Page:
Folder 10-1 includes Tony Lambert’s report “Visit to S.W. China – March 1988 (Part III).”

Folder 10-2 contains Lambert’s memos relating to issues and potential controversy surrounding Billy and Ruth Graham’s 1988 visit to China, including Graham’s remarks in Hong Kong at the end of his China visit and Lambert’s assessment of Graham’s visit.

Folder 10-3 is dedicated to the “Witness Lee, et al., Plaintiffs v. Neil T. Duddy, et al., Defendants” libel suit brought by Witness Lee’s Local Church against the Spiritual Counterfeits Project; the file includes a subpoena for a deposition of Adeney, manuscripts, news items, and letters from opponents and proponents of the Local Church.

Folder 12-17 contains documents related to primarily PRC students in the U.S.

Folder 12-19 has a 1968 report, “Dr. Limbek of the Lutheran Church and Comments on the Current Roman Catholic Situation.”

Folder 13-3 consists of documents related to “tentmakers” or those who work as professionals in another country while providing ministry as a volunteer, a significant method to strategically insert Christian witness and training into China where missionaries are not permitted.

Folders 13-6,7,8 contain documents about (not by) three significant figures in the Chinese church, Wang Ming-Dao, Watchman Nee, and Witness Lee. The Witness Lee folder includes the Spiritual Counterfeits Project book, The God-Men, for which Adeney wrote the foreword, about Lee’s Local Church, and which was the subject of the lawsuit filed against SCP that is documented in Folder 10-3.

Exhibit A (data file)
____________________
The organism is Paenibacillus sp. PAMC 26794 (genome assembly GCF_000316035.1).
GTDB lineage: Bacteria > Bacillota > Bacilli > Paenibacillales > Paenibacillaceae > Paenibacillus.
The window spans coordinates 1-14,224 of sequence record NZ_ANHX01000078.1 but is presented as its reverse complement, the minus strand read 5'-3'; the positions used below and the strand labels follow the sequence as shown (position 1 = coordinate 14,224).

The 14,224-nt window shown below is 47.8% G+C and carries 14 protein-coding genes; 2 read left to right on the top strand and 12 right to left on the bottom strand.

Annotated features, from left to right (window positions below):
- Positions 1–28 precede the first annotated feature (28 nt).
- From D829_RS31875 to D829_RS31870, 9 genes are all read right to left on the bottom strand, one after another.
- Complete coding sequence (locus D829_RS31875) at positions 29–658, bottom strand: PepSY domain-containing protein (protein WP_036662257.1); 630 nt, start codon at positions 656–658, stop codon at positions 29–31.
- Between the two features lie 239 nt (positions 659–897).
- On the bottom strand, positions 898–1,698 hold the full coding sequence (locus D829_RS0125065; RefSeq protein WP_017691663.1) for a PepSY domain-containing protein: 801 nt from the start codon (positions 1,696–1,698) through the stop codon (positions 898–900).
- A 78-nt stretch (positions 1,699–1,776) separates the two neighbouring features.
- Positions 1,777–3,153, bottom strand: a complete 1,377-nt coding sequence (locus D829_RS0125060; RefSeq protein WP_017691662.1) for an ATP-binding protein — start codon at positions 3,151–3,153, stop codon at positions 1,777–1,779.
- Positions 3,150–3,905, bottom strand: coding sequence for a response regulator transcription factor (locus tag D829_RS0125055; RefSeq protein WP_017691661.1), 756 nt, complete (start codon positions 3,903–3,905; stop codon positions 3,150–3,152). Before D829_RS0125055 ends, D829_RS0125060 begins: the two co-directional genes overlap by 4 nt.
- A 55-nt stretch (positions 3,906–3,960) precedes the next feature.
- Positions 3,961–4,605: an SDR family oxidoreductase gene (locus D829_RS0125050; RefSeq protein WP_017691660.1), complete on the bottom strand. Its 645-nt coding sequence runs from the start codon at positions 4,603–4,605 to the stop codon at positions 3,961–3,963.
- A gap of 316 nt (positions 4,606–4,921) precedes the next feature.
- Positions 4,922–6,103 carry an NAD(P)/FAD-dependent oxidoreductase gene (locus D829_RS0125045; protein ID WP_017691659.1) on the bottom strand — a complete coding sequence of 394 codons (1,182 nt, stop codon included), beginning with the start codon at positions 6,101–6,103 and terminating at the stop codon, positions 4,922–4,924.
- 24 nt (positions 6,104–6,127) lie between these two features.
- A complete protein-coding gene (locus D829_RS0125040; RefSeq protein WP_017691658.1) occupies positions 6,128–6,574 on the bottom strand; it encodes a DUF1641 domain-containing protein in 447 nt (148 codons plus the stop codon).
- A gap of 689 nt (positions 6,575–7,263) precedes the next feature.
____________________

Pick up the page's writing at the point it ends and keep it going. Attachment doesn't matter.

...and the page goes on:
Subseries IV: Course Lectures, Presentations, and Sermons

Arrangement: Alphabetical by subject

Date Range: 1912-1993

Volume: 1.9 linear feet Boxes: 13-17

Types of documents: Lecture notes, manuscripts of messages, reading lists and bibliographies, course resource materials, papers submitted by students, syllabi, audio-visual presentation scripts, lecture transparencies, occasional correspondence, and more

Notes: Adeney was a regular lecturer in the educational institutions he was a part of, and he was frequently called upon as a speaker at conferences for student groups, churches, and organizations. The lines between this series’ categories are blurry, with lectures and presentations sometimes being combined when the folder title is tied to a subject. Adeney’s course notes that relate to China and missiology predominate in this series. Some files appear to relate to an entire course, while others are more for a single lecture or presentation. Because the contents may overlap with those in the III: Resource/Subject Files or V: Events and Conferences series, there may be duplication of some documents, which the archivist did not attempt to eliminate. In some cases, a folder with background material for a particular course or presentation may have been filed in the III: Resource/Subject Files series. It appears that Adeney used his presentations or writings across various events and platform, so manuscripts that appear in one folder or even series may also appear elsewhere, either as a resource for his writing or speaking, tied to another event, or to draw on for another project. Many of Adeney’s lecture and presentation files also included plastic transparencies for overhead projection; a sampling of these were kept, mostly as photocopies due to the fragile nature of the originals, such as Folder 14-2 and other various course files. Also see Series VIII: Notebooks and Loose Notes, which includes many of Adeney’s handwritten notes of his own or others’ messages as Bible expositions, on topics including biblical characters, the Christian life and discipleship, and especially the church and conditions in China.